In foreign policy, too, there won’t be much change, at least as long as the grand coalition holds. Ms Merkel opposes full European Union membership for Turkey but will be blocked from pushing "privileged partnership" as an alternative. It is also unlikely that there will be much of a rebalancing of Germany’s foreign relations to give more priority to transatlantic relations.

But, again, there's this: "Much can still go wrong before a new government is in place."

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Mad about Miers: Disharmony on the right, caution on the left


Right Wing News has conducted a survey of 79 "right-of-center" blogs on the Miers nomination. The results:

1) Do you think George Bush made:

A) A good or excellent decision in selecting Harriet Miers as a nominee for the Supreme Court? (9% --7)
B) A bad or terrible decision in selecting Harriet Miers as a nominee for the Supreme Court? (49% -- 39 responses)
C) A so-so decision? (20% -- 16)
D) I'm not sure yet. (22% -- 17)

2) Has the decision to select Harriet Miers:

A) Made you view George Bush more favorably? (4% -- 3)
B) Made you view George Bush less favorably? (53% -- 42)
C) Neither? (33% -- 26)
D) I'm not sure yet. (10% - 8)

3) Would you prefer that George Bush:

A) Continue to support Harriet Miers? (41% -- 32)
B) Withdraw the nomination of Harriet Miers? (34% -- 27)
C) I'm not sure yet. (25% -- 20)

4) If the Harriet Miers nomination is not withdrawn by President Bush, then at her confirmation hearings, would you prefer that Republican Senators:

A) Vote to confirm Harriet Miers? (33% -- 26)
B) Vote against Harriet Miers? (34% -- 27)
C) I'm not sure yet. (33% -- 26)

Who'd have thought that Bush could have split the right so effectively? Well done, Mr. President.

(My friend Pieter Dorsman at Peaktalk was one of the respondents. His view: "Bush made a poor decision in nominating Harriet Miers." But he's standing by the president and doesn't think the nomination should be withdrawn.)


Some conservatives, like those at Power Line, seem to be circling the wagons, reversing initial hostility to the Miers nomination -- whether out of blind loyalty or out of a recognition that Miers is actually one of them (which seems to be what Dobson is saying in his vaguely cryptic way). Others, like the Journal's John Fund, are going the other way:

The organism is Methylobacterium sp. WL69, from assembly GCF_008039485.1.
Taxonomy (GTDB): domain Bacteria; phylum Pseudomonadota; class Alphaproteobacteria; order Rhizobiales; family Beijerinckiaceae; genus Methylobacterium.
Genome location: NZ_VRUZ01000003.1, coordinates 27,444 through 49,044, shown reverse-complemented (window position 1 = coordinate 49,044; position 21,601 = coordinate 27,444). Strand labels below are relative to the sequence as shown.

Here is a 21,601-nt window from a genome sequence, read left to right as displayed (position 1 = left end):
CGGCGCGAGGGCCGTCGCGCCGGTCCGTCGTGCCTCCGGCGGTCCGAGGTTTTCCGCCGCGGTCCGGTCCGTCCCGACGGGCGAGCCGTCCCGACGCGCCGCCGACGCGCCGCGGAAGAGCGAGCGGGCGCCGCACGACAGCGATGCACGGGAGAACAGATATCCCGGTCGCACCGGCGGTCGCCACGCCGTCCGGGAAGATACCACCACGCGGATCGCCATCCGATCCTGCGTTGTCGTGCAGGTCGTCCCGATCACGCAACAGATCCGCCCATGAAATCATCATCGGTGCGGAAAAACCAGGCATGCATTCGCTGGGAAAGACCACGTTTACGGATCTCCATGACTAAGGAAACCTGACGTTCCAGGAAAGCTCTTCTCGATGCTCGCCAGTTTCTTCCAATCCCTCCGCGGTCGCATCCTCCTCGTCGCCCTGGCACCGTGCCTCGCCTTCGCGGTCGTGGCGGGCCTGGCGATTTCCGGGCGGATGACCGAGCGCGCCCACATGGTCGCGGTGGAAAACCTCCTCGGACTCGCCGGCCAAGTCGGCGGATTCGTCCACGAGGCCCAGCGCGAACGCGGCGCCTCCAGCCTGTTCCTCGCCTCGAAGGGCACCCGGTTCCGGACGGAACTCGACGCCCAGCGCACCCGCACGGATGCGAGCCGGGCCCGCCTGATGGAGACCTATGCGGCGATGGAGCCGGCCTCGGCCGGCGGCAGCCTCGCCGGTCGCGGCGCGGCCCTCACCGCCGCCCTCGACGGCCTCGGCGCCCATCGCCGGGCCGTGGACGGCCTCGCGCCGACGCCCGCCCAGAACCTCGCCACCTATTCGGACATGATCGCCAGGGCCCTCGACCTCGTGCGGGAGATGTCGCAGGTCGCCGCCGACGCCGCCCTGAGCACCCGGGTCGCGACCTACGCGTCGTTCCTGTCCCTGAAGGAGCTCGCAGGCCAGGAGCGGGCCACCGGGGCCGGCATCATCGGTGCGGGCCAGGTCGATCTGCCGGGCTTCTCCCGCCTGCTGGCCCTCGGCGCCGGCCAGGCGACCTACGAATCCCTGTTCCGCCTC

I interviewed more than a dozen of her friends and colleagues along with political players in Texas. I came away convinced that questions about Ms. Miers should be raised now--and loudly--because she has spent her entire life avoiding giving a clear picture of herself. "She is unrevealing to the point that it's an obsession," says one of her close colleagues at her law firm...

Conservatives shouldn't care about her personal views on issues if they can convince themselves that she agrees with Chief Justice John Roberts's view of a judge's role: that cases should be decided the way an umpire calls balls and strikes, without rooting for either team. But the evidence of Ms. Miers's views on jurisprudence resemble a beach on which someone has walked without leaving any footprints: no court opinions, no law review articles, and no internal memos that President Bush is going to share with the Senate.

Fund presents a long list of reasons to doubt Miers's conservative credentials and qualifications for the Court. I don't mind her lack of conservative credentials for her lack of qualifications is indeed troubling. Either way, she's an unknown, and that should worry liberals as much as conservatives. Yes, she could turn out to be another Souter, but she could just as easily turn out to be a lightweight justice pushed to the right by colleagues and clerks alike. Similarly, she could turn out to be a pragmatist like O'Connor, but she could just as easily turn out to be a partisan hack without the experience and judicial philosophy to stand firm against those who would try to influence her.


Around the right-wing blogosphere:

Professor Bainbridge is still "so disappointed in Bush".

The Anchoress has some links to other right-wing blogs.

Confirm Them makes a solid case againt Miers (one I -- not a conservative -- would tend to agree with): "By choosing someone with such close personal ties to him and with qualifications that are, at best, marginal, the deference to the President’s choice and the presumption of confirmation are eroded, even to the degree that the burden of proof now shifts to the President to show that she is uniquely qualified for the bench and was not chosen simply out of personal loyalty. Without solid, concrete reasons to support her — reasons that apply specifically to her qualifications and temperament and not simply abstract, general arguments — she should be rejected."

Instapundit remains baffled by the whole thing: "More and more, I have to wonder what the White House was thinking with this. First of all, when you're already under fire for cronyism, and you nominate someone who's, well, a crony, you ought to be locked-and-loaded in terms of response. They weren't."